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Fuel Smuggling in Iran: A Strange Narrative

Energy Desk
Experts say because the smuggling plague stems largely from unemployment and authorities apparently cannot solve the problem in the short term, they look the other way and let the smugglers continue with their trade
Fuel Smuggling in Iran: A Strange Narrative  Fuel Smuggling in Iran: A Strange Narrative

The Tehran government’s protestations about fuel smuggling from the eastern and southern borders have become a permanent feature. So has the inability and unwillingness of those in charge to put an end to this wholesale corruption inflicting colossal economic loss for too many years. 
Reports by the National Iranian Oil Products Distribution Company show that at least 10 million liters of fuel (gasoline and diesel) is illegally sold in the border regions, namely in Sistan-Baluchestan Province.
But the key question that has remained unanswered is why officials do not take any concrete actions to address the issue once and for all. Are they really unable to take on the smugglers or they do not want to stop them? 
If regular claims carry weight to the effect that poor border dwellers are involved in the contraband business, (then) one may ask why do they continue to live in poverty when the illegal trade brings big fat profits?
To better navigate this illicit but lucrative trade, looking at the past could help, hopefully.

Two decades ago Kabul blocked the flow of water from the Helmand River into Iran, making things worse for the already water-stressed regions and turning the Hamoun wetlands into barren desert. This spelled disaster for the local folks and expanded the dole queues in ways unheard and unseen before 

Thanks to Hirmand (Helmand) River originating from Afghanistan, majority of the populace in the southeastern province was involved in farming, livestock husbandry, poultry farming and fishing. 
Two decades ago Kabul blocked the flow of water from the river into Iran, making things worse for the already water-stressed regions and turning the Hamoun wetlands into barren desert. This spelled disaster for the local folks and expanded the dole queues in ways unheard and unseen before. 
Those who had no option abandoned the villages in droves and went to cities across the country to find a work and survive. In many cases that turned out to be a wild goose chase and the men moved back to the border regions, this time to do business with their Afghan neighbors. They mostly sold fuel and the trade was conducted legally.
After a while the government closed the border and all those who made a living via legal fuel trade lost their source of income. Helpless and desperate, they started to do the same business but his time illegally.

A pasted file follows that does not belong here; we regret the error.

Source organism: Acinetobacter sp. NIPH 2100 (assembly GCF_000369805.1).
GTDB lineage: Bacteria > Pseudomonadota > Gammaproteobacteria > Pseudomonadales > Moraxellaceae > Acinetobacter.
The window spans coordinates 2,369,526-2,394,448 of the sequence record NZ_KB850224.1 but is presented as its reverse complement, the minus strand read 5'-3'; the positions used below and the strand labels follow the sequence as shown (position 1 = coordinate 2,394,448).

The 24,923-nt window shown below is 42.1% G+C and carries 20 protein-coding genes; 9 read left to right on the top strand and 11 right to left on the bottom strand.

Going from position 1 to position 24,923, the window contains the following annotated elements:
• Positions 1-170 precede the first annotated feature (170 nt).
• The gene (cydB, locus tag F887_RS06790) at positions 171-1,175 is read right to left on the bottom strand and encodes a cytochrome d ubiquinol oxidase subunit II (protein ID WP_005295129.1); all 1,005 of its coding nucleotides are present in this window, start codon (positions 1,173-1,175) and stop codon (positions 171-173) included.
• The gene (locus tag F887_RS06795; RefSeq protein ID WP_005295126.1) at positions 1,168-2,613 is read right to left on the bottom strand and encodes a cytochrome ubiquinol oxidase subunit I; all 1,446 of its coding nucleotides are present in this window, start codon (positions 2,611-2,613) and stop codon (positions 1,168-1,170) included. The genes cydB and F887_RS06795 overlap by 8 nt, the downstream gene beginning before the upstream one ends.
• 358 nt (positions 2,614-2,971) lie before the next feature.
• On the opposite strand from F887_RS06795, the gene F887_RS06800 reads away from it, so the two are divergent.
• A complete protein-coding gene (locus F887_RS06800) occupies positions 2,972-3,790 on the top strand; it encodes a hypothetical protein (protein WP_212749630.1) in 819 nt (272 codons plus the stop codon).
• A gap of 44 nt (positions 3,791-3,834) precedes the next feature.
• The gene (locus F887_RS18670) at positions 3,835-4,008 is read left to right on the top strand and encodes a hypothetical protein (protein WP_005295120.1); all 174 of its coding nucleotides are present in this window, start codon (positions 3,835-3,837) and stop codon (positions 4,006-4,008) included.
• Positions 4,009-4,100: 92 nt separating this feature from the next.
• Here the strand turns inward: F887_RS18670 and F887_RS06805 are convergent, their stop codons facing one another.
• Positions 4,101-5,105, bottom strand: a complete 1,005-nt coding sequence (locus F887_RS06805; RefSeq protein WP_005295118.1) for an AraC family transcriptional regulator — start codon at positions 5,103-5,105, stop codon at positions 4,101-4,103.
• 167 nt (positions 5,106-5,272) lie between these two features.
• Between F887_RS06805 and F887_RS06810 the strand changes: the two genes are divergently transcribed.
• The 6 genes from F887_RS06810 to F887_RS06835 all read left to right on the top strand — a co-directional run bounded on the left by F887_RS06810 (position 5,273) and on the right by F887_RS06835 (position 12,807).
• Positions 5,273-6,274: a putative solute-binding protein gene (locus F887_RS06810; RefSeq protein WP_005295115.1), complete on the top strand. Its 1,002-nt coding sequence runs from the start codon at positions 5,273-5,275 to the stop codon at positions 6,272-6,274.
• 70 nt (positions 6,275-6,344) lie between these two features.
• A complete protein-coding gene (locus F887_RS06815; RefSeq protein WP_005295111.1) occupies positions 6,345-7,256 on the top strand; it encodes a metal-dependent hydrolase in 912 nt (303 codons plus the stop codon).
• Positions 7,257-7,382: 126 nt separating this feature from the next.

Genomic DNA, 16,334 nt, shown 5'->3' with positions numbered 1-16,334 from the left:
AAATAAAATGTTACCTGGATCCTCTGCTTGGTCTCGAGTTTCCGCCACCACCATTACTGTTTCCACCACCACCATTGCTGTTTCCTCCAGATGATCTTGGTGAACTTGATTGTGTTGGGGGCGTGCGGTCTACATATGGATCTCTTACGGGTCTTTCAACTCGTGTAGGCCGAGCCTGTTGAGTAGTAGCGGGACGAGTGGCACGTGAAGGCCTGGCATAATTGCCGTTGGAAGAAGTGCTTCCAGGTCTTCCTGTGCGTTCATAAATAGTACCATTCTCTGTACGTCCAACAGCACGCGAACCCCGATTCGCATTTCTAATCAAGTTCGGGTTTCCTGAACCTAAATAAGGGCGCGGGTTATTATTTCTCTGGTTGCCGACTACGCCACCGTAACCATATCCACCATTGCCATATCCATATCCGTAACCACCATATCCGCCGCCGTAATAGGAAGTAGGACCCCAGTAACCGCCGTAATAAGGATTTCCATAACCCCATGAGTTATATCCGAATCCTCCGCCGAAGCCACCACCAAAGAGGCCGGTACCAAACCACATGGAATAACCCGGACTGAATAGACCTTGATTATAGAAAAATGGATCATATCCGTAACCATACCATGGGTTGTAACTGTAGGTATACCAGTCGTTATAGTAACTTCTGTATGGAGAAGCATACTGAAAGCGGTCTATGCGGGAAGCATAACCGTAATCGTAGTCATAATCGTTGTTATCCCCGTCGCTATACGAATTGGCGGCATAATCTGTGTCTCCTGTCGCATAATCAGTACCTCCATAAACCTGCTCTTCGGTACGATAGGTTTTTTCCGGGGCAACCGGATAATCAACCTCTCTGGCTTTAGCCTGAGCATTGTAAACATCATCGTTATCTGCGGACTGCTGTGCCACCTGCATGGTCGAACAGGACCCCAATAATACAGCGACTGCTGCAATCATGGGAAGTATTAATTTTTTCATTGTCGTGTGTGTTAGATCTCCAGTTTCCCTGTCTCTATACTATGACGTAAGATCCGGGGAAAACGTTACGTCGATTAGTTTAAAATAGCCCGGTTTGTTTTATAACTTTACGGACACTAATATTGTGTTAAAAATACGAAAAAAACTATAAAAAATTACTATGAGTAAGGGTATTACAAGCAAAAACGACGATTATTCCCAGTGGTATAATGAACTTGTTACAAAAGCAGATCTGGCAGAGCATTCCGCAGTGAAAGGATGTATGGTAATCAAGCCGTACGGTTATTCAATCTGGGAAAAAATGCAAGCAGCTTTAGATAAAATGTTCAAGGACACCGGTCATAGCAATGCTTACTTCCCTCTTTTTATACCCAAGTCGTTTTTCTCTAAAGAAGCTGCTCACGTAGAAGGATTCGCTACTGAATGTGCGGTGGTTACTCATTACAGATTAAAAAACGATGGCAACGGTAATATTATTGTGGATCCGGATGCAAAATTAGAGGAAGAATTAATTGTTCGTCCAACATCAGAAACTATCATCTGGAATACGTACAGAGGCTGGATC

However, trafficking fuel demanded some basic facilities namely large fleets of vans and trucks which the border people could not afford to buy. 

 

Bearing the Brunt 

This was where the fuel-smuggling mafia came in to abuse the unusually high unemployment rates near Iran-Afghan border. A large number of poor people who were under mounting financial pressure joined the smugglers to make ends meet.
There is no denying that border law enforcement forces can fight the smugglers, but many of the people likely to be killed will be ordinary citizens who are forced to do the illegal stuff simply because otherwise they cannot provide for their families. 
Put simply, the illicit trade is carried out systemically and with the support of well-placed lobbies that know how to cheat and dodge the law enforcement agencies.
Experts say that because the smuggling plague stems largely from mass unemployment and authorities cannot solve the problem in the short term, they look the other way and let the smugglers continue with their trade.
It merits mention that not all the fuel smuggled from Sistan-Baluchestan belongs to the deprived province because gasoline is sold only via fuel cards.  Reportedly, a large amount of fuel is trucked from other areas with the help of trucks, vans and buses (by bribing border patrols and falsifying technical inspection papers). 
Now that the government is not interested in ending the multi-billion-dollar business, nor can it create jobs, some  wonder why the state does not take measures to help the poor border dwellers do the business legally. 
Some have suggested charging taxes (for example 50 cents for transferring 20 liters of fuel). This will not only help the treasury, but also border dwellers would gain in the sense that they will be assured of a source of income. 
According to a local fuel smuggler, those involved in the trafficking need to pass through Afghan border security gates and pay tax. Why not implement the same or similar system on this side of the border?

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